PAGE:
Feldman (1-2) earned his first win since beating Texas last Aug. 30.
"I felt like it was a battle and I still wasn't as crisp as I would like to throw," he said. "I thought I was getting ahead of more guys today and had some trouble putting them away. It seems I wasn't giving up quite as much loud contact as I did last time."
Indeed, Feldman was rocked for eight runs (seven earned) and 10 hits in five innings in Monday's loss to Oakland, but managed to come back nicely and give the Astros his second quality start in three outings this year.
"He threw the ball very well," manager A.J. Hinch said. "I thought as the game went on, he got a little bit stronger and stronger and his best inning was probably his last with pitch quality and efficiency of where he was trying to throw the ball. Early in the game, he had a little difficult time ending at-bats and extended at-bats made his work harder and drove his pitch count up, but as the game progressed he settled into a nice rhythm and executed pitches to get us out of innings and back to the dugout.
"With Scott Feldman, you know what you're going to get more times than not. He keeps a calm demeanor and doesn't panic."
The only runs Feldman gave up came on a two-out, two-run homer in the fourth inning to C.J. Cron when he tried to sneak a 3-2 pitch past him. It tied the game. That was the last Angels batter to reach against Feldman, who sent down the final seven batters he faced.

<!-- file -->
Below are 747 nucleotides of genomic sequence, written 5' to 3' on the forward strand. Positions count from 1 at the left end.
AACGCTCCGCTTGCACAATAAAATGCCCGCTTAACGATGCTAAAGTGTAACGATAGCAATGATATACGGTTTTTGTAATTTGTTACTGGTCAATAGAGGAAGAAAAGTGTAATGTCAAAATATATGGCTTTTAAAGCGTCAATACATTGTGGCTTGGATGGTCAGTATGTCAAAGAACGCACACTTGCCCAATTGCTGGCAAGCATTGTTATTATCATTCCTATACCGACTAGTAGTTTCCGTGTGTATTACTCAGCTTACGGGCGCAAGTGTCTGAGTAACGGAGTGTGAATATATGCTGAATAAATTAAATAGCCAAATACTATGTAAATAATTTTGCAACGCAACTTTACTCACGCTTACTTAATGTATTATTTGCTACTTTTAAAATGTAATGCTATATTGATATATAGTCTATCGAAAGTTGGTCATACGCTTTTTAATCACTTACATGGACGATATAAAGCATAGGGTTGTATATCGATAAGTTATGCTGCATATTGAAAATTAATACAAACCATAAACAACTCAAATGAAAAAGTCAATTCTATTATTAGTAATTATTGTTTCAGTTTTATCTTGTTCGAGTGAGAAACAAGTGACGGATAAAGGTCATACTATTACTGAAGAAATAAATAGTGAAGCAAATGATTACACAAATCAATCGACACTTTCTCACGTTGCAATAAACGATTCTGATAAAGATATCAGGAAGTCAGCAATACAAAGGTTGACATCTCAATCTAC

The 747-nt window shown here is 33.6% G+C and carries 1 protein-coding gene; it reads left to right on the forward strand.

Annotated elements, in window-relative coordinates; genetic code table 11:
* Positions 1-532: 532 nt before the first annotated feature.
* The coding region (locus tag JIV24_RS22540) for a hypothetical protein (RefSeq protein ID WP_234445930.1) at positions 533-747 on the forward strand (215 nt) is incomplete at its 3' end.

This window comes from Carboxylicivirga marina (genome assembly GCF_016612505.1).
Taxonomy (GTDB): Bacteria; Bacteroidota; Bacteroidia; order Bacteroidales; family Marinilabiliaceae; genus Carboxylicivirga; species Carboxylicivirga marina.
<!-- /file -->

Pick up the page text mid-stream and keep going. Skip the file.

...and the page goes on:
"I think just really getting four runs of support was huge," he said. "I felt pretty bad about giving up that home run when we scored two runs the inning before. Luckily, I limited the damage and kept them right there, and the guys came back and put up two more."
Entering Sunday, the Astros were 5-0 in games started by Keuchel and McHugh and 0-6 in games started by any other pitcher, including Feldman. He wasn't aware of that until after the game and joked he might have put pressure on himself had he been aware.
"You don't want to be 0 and whatever," he said. "To the average fan, just watching the games, wins [by pitchers] are a big thing. We get an L by our name and it's never a good thing. It's about trying to get those wins for sure."
Brian McTaggart is a reporter for MLB.com and writes an MLBlog, Tag's Lines. Follow @brianmctaggart on Twitter. This story was not subject to the approval of Major League Baseball or its clubs.